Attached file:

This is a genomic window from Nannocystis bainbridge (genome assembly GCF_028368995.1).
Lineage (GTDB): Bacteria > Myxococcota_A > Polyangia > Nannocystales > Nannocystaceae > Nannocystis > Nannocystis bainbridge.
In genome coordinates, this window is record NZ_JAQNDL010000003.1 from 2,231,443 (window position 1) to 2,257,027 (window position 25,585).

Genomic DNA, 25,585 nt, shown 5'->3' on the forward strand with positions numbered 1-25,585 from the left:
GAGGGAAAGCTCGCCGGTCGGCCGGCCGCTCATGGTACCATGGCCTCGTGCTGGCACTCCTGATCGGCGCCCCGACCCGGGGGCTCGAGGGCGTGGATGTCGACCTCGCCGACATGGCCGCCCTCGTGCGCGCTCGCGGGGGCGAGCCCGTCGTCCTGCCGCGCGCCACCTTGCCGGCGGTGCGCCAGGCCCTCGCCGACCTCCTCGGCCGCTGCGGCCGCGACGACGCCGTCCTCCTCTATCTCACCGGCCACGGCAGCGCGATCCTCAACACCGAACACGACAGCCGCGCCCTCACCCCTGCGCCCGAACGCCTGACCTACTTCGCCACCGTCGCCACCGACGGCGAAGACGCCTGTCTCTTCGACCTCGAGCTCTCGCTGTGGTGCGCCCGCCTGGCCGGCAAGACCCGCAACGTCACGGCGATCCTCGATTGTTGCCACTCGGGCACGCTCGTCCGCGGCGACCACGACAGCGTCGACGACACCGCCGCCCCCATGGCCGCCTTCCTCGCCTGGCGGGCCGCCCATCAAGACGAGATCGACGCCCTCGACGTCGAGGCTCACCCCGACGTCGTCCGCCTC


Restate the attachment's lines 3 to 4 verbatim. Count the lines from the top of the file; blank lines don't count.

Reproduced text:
In genome coordinates, this window is record NZ_JAQNDL010000003.1 from 2,231,443 (window position 1) to 2,257,027 (window position 25,585).

Genomic DNA, 25,585 nt, shown 5'->3' on the forward strand with positions numbered 1-25,585 from the left: